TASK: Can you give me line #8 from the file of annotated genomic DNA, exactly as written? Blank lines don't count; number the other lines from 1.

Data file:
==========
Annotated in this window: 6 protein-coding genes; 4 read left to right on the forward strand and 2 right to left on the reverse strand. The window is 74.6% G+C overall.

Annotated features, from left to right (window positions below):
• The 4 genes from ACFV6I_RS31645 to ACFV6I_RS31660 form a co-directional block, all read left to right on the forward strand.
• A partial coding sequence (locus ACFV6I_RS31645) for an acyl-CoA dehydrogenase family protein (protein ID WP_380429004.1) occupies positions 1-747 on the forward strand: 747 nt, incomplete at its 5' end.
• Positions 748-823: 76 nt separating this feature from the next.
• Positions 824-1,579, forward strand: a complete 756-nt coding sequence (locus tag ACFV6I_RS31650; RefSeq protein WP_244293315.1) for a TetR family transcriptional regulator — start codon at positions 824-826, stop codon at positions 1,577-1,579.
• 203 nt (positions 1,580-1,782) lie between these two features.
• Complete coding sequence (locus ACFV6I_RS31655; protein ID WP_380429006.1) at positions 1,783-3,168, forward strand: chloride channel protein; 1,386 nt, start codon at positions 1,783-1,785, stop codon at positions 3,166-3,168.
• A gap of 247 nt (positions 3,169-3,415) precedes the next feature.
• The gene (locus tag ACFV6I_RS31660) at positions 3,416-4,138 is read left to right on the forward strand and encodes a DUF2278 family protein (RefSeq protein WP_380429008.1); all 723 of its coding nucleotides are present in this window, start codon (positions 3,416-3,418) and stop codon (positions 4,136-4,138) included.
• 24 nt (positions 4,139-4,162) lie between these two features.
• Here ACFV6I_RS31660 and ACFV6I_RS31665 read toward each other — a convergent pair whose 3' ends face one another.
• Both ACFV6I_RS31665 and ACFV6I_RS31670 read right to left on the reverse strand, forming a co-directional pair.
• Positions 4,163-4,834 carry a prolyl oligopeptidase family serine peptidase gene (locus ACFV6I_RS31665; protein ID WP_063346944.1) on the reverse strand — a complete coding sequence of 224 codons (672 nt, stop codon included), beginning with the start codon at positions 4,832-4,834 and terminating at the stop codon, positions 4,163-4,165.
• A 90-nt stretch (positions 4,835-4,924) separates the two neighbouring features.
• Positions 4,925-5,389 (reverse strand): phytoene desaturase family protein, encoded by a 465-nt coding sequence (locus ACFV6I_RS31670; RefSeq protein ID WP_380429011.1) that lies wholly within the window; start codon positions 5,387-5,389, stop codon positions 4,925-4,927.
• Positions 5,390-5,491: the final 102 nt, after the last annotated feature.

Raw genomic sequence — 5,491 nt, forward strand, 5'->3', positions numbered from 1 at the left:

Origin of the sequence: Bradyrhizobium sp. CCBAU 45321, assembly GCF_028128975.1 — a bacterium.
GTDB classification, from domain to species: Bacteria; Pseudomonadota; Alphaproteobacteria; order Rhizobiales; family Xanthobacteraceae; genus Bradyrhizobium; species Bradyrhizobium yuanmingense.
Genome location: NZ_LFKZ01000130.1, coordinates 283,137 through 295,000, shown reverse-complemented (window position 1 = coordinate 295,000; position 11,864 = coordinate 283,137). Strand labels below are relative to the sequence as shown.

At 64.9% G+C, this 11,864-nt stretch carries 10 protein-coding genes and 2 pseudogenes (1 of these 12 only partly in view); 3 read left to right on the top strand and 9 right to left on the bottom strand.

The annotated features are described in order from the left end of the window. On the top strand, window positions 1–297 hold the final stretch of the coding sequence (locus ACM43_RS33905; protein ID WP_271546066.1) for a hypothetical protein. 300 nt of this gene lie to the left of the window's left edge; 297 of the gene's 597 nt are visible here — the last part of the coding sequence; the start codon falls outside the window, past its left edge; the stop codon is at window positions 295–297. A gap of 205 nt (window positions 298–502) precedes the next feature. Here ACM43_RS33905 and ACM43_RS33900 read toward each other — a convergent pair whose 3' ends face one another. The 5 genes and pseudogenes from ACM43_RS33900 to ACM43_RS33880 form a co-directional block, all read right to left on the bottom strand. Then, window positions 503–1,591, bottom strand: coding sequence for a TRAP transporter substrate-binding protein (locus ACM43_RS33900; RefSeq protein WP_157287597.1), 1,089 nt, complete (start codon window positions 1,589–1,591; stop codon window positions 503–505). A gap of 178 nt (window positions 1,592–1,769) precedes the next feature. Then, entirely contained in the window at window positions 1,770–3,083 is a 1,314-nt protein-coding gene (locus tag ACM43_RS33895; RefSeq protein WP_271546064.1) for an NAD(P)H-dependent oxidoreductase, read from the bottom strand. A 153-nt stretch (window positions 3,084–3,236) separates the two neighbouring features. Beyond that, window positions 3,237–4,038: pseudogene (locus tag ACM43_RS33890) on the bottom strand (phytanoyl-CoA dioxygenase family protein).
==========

• Complete coding sequence (locus ACFV6I_RS31655; protein ID WP_380429006.1) at positions 1,783-3,168, forward strand: chloride channel protein; 1,386 nt, start codon at positions 1,783-1,785, stop codon at positions 3,166-3,168.